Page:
It's Breast Cancer Awareness Month: Can Oncology Massage Benefit You?
Research on massage in people with breast cancer and other types of cancer
Studies have shown that massage seems to offer both physical and emotional benefits for women with breast cancer.
A 2003 study at the University of Minnesota compared the effects of massage healing touch (a practice in which the therapist's hands are above or very lightly touching the body) with the caring presence of a doctor or nurse (without any touch therapies) in 230 people who had cancer. In this study, researchers found that, while both healing touch and massage lowered anxiety and pain, massage also reduced the need for pain medicine.
In a 5-week study at the University of Miami in 2003, massage therapy and progressive muscle relaxation therapy were compared in 58 women with stage I and II breast cancer. Both groups reported feeling less anxious, and the massage group also reported feeling less depressed. The massage group also showed increased levels of a brain chemical called dopamine, which helps produce a feeling of well-being. In addition, for the massage group, there was an increase in protective white blood cells that help boost the immune system (called natural killer cells) from the first to the last day of the study.
There is no evidence that massage can cause an existing cancer to spread.
Important things to consider before trying massage therapy
If you have breast cancer and are interested in finding a massage therapist, ask your surgeon or oncologist for recommendations. It's important to let your massage therapist know about your diagnosis, treatment, and any symptoms you may have. Massage can be very helpful. But it has the potential to cause harm. Keep these things in mind:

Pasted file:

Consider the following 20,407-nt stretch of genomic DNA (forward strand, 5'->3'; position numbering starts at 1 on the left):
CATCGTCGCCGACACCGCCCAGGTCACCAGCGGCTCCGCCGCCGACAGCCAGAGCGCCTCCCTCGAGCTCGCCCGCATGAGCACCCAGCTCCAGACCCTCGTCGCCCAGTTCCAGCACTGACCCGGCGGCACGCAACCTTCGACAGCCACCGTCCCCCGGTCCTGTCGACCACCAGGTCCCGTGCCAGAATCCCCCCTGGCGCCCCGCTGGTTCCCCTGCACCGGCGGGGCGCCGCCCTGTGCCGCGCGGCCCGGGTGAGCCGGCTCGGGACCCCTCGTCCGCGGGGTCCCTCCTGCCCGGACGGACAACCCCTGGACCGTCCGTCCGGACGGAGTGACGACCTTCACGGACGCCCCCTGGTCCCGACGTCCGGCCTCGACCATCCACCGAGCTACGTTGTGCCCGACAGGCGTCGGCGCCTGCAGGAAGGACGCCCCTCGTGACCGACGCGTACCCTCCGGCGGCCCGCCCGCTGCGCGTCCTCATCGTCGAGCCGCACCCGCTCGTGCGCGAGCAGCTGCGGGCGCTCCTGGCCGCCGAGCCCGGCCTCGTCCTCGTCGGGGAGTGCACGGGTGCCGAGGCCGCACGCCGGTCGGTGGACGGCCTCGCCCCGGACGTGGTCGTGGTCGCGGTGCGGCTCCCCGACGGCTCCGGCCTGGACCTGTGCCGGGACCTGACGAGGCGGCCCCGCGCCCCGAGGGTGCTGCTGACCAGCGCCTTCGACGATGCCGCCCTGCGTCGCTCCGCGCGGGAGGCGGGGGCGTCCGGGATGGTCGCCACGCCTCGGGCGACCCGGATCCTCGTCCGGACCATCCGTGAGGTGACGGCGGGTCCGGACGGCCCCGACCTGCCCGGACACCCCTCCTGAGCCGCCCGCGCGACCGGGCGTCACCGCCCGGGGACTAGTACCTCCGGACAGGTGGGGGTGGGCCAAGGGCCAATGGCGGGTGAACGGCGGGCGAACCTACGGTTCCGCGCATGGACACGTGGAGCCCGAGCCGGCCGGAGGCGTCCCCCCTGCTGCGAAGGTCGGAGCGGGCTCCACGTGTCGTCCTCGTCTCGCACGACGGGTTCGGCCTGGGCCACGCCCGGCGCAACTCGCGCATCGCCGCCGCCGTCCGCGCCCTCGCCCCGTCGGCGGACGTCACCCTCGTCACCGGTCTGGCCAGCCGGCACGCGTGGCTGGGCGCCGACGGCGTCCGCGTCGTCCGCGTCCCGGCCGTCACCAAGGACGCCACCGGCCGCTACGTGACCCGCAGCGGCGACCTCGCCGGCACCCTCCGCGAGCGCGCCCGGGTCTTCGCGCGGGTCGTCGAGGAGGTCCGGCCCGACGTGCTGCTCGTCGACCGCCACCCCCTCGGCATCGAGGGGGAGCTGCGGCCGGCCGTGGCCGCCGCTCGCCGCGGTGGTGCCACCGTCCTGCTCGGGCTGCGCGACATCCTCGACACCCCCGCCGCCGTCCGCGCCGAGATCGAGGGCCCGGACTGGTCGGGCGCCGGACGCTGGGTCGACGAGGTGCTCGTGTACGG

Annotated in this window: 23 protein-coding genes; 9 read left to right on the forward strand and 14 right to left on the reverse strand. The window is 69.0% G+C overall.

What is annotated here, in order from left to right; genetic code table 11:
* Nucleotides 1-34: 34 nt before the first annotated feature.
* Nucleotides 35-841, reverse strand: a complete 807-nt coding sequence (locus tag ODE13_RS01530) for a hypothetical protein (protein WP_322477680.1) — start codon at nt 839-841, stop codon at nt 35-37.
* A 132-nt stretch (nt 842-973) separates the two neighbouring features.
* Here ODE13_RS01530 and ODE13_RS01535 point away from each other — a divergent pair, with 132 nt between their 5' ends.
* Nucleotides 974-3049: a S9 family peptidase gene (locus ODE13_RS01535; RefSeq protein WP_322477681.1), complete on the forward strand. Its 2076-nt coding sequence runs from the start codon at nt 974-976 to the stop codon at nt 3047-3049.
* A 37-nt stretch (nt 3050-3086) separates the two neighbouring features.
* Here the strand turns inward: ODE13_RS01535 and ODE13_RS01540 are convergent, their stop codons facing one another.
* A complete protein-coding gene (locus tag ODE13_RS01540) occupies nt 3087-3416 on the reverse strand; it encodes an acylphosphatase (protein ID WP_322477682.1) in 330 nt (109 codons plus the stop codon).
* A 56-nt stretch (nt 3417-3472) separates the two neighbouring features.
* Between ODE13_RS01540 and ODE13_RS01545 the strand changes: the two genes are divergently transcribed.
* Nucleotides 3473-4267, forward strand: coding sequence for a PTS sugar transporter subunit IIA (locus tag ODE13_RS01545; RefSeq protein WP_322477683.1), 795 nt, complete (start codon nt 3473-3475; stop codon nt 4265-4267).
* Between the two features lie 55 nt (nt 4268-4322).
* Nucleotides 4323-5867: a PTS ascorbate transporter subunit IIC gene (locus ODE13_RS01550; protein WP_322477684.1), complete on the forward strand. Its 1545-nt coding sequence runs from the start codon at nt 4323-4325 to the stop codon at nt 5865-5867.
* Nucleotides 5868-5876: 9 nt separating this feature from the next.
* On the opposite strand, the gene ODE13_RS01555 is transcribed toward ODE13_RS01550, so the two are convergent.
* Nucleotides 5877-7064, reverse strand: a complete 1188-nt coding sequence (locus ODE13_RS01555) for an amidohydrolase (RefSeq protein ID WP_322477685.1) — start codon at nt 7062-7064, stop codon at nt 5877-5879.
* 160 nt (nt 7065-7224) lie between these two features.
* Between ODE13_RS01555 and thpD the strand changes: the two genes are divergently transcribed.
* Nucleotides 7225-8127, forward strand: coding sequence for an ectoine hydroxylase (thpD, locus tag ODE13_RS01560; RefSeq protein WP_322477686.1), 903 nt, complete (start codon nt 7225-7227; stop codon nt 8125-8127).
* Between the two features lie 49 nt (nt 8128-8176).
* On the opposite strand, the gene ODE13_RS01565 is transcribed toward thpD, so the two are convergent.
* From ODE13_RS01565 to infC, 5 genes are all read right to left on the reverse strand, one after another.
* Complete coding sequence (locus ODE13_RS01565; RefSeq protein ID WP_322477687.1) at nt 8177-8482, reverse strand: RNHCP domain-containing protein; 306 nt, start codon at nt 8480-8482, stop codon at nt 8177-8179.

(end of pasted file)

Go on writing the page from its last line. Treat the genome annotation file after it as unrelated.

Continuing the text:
- If you've just had breast surgery, you should lie on your back for a massage until your doctor decides it is safe for you to lie on your stomach.
- Deep massage, or any type of massage that involves strong pressure, should NOT be used if you are undergoing chemotherapy and radiation. People undergoing chemotherapy may have a decrease in red and white blood cells, so with deep massage, there is a risk of bruising. Since deep massage can be taxing to a system already vulnerable from chemotherapy and radiation, it is not recommended for people currently in treatment. Light massage can be used instead.
- If you're currently undergoing radiation, your massage therapist should avoid touching any sensitive skin in the treatment area. Massage and massage oils can make already-irritated skin feel much worse. Your therapist should also avoid touching any temporary markings in the corners of the radiation treatment field. If you don't have skin irritation in the treatment area, any massage to this area should be done very lightly through a soft towel or cloth.
- If you have had lymph nodes removed, the massage therapist should only use very light touch on your affected arm and the area around the underarm.
Massage practitioner requirements
If you're being treated for breast cancer, it's important to find a licensed massage therapist who has experience with breast cancer patients. Since many cancer centers are connected with programs offering massage therapy, ask your doctor for recommendations. If there are no programs in your area, you can interview potential massage therapists or to ask your doctor to do so.